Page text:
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Procedure For Problem Solving And Modelling
- Step 1: Identify the Problem: this dictates the project's overall emphasis. The team identifies a problem as concisely and precisely as possible in this phase. The process flow diagram (PFD) will assist the staff in determining how the current process will work from "beginning to end." Sometimes, the PFD will significantly aid in the definition of the issue.
- Step 2: Measuring The Problem: If there aren't any already, data collection on the present system is gathered. This allows for the assessment of current output such that potential progress can be calculated. The team must have observable proof that the issue exists at this point. Viewpoints and stories are a fine place to begin, but empirical evidence that there is a problem is needed ultimately.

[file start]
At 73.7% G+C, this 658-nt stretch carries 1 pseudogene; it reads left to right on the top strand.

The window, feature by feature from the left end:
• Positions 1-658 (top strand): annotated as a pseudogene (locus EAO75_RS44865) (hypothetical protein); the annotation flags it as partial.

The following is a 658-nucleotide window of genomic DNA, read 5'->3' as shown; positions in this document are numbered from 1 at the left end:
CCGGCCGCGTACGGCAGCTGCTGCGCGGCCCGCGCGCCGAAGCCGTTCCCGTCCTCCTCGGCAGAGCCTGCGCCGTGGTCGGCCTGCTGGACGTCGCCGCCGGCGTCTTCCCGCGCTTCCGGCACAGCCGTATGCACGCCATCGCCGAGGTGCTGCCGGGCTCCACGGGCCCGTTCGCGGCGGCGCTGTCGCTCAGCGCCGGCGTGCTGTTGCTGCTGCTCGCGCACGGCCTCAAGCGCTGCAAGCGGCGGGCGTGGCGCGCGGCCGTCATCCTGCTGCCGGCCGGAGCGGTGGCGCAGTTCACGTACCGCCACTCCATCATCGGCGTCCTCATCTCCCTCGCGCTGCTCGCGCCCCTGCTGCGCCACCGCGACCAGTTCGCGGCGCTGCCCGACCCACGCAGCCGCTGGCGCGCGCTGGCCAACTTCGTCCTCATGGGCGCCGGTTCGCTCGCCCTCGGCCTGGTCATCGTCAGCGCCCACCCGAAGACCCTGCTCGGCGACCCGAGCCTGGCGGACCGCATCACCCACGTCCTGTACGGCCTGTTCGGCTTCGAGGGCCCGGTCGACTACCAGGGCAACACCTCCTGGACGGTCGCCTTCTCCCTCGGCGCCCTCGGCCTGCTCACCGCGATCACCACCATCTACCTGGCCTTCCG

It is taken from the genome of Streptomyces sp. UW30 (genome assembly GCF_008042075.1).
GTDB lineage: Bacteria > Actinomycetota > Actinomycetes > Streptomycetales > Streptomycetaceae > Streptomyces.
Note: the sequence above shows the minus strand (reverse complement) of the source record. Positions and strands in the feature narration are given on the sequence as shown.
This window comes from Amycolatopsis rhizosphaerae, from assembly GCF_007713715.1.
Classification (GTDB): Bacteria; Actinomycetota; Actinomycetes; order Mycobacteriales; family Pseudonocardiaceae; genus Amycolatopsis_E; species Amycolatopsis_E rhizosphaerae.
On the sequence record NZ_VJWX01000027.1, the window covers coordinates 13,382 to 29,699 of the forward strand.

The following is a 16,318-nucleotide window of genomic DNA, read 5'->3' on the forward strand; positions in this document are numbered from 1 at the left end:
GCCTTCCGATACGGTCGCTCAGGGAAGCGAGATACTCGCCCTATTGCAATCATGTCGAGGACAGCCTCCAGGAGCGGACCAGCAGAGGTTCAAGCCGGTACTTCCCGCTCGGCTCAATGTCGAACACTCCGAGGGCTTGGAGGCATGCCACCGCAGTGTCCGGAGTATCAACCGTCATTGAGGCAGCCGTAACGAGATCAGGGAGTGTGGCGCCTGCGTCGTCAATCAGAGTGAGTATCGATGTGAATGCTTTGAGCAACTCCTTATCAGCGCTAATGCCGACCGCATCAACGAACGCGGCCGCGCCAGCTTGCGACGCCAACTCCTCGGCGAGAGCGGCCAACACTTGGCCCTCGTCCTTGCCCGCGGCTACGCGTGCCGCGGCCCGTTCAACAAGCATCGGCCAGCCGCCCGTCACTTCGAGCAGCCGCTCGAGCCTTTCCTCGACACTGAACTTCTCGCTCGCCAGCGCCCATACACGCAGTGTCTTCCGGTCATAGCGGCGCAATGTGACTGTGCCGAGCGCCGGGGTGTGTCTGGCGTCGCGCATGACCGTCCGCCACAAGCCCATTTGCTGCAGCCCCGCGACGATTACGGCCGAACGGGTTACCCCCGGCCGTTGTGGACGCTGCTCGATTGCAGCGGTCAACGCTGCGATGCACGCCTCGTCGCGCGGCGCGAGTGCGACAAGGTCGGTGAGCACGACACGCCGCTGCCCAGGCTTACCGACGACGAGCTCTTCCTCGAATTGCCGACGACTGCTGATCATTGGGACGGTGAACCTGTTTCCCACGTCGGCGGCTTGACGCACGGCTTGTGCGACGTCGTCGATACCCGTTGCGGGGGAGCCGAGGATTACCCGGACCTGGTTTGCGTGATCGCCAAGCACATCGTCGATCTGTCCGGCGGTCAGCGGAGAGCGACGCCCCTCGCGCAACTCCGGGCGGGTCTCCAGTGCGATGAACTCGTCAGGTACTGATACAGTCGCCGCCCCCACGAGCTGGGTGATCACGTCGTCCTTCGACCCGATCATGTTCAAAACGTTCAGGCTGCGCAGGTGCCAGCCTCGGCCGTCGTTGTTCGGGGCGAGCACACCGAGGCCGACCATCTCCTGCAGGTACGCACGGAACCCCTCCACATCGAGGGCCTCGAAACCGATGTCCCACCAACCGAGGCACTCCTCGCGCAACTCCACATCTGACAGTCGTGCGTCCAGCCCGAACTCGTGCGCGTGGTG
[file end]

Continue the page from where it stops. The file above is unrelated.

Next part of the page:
- Step 3: Set the Aim: Aims give the players a sense of purpose and help them make decisions on which course to take. Be certain to remind your aim(s) in quantitative form. The team will be able to assess its progress against the target in this manner. When the team imagines the target, it will consider the advantages of obtaining the problem's answer. This motivates others to be more committed and supportive.
- Step 4: Identify Root Causes: The team investigates why the method is working the way it is in this step. Evaluate if the method is "under balance" or "out of control" if a control chart was generated in Step 2. If the process is "out of reach," the team has to figure out what's going on.